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Department of Labor Grants To Help Fill the Skilled Labor Gap

It’s a $2 billion bet on the part of the U.S. Department of Labor — that an injection of funds into hundreds of community colleges around the country will fill the skills gap for qualified employees capable of taking technical jobs in manufacturing, information technology, healthcare, and other professions.

November 2012
Valarie Wocjik is one of the non-traditional students getting training at Fox Valley. She received a welding degree and is working for Hirotec America in Auburn Hills, Michigan.
Valarie Wocjik is one of the non-traditional students getting training at Fox Valley. She received a welding degree and is working for Hirotec America in Auburn Hills, Michigan.
Will it work? Mark Tushar, marketing manager at Derby Molded Products in Neenah and Oshkosh Marine Supply in Oshkosh, Wisconsin, hopes so. “We’ve been looking for some skilled labor, but we’ve been unable to find it,” he reports. His companies, contract manufacturers of injection-molded plastic and of metal parts, need machinists and programmers, but lately has had little luck finding them. He blames a cultural push away from skilled trades. “Kids are pushed toward a four-year college and they’re not given the opportunity, I believe, to try something else that may require going to a technical college or a trade.”

Just seven miles from his plant, however, is Fox Valley Technical College (FVTC) in Appleton. Through the second installment of the $2 billion, four-year initiative, FVTC received $3 million to develop the Advanced Manufacturing Pathways PLUS project, a program that focuses on developing skills in electronics/automation, welding and metal fabrication, printing and publishing, and machine tooling. Part of the federal grant dollars are going toward changing that cultural perception says Chris Jossart, spokesperson for Fox Valley Tech. On National Manufacturing Day, the technical college that serves about 53,000 students each year, organized a bus tour of its Oshkosh facility and three area manufacturers. “Immediately,” says Jossart, “when these students come into our Advanced Manufacturing Center, they’re looking at digital, high-tech welding resources that totally change their perception of welding and fabrication as a career.”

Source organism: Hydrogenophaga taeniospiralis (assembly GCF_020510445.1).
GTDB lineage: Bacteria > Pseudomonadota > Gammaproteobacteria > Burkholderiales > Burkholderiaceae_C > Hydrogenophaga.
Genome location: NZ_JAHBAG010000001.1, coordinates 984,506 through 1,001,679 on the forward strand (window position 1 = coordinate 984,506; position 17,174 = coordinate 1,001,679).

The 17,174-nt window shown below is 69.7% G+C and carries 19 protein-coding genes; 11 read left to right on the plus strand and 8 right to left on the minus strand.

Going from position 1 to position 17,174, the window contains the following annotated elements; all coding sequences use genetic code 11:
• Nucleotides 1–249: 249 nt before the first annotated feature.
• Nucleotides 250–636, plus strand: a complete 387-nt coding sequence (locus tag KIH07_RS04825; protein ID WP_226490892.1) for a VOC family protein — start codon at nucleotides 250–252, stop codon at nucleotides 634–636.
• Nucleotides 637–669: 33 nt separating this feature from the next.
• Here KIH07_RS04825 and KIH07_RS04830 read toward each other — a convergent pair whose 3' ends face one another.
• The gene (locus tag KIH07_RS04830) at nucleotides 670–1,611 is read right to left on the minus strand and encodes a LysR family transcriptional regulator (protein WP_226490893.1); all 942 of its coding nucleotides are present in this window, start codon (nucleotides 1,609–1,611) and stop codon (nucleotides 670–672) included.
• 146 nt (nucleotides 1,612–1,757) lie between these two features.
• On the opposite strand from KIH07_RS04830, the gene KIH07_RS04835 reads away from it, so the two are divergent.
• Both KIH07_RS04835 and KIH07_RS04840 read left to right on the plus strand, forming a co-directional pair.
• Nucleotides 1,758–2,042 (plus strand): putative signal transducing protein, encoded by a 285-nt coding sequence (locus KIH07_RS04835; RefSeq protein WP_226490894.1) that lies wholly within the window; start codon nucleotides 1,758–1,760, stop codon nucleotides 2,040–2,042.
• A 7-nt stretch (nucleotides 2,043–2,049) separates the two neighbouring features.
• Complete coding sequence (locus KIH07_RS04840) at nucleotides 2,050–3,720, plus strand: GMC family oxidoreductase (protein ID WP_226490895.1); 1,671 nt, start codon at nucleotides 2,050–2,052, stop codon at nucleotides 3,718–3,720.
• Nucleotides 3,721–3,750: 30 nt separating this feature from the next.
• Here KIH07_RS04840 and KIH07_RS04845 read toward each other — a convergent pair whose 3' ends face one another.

Twenty-three-year-old Valarie Wocjik is one of Fox Valley Tech’s success stories. She graduated from the welding program in 2009, transferred to Ferris State University in Michigan through an articulation agreement, and obtained a bachelor’s degree in welding engineering technology. Wocjik is now a project engineer at Hirotec America in Auburn Hills, Michigan, an assembly line fabricator for the automotive industry. “She goes into these manufacturing settings,” says Jossart, “and blows people’s minds when they find out she can weld.”

The Trade Adjustment Assistance Community College and Career Training grants are awarded to partnerships between colleges and employers to promote skills development in fields like advanced manufacturing, healthcare, and transportation. They are targeted, at least in part, at workers who have been displaced by trade policies and outsourcing. The programming developed by the colleges will not remain those schools’ exclusive property. To accept the funding, the partners agree to make all educational materials they develop available for use by the public and other education providers through a “Creative Commons” license.

Every state in the nation has received some level of funding, but more is available with two more rounds to go. Applications for the next round will be reviewed in the spring of 2013. A complete listing of grants awarded to date is available at

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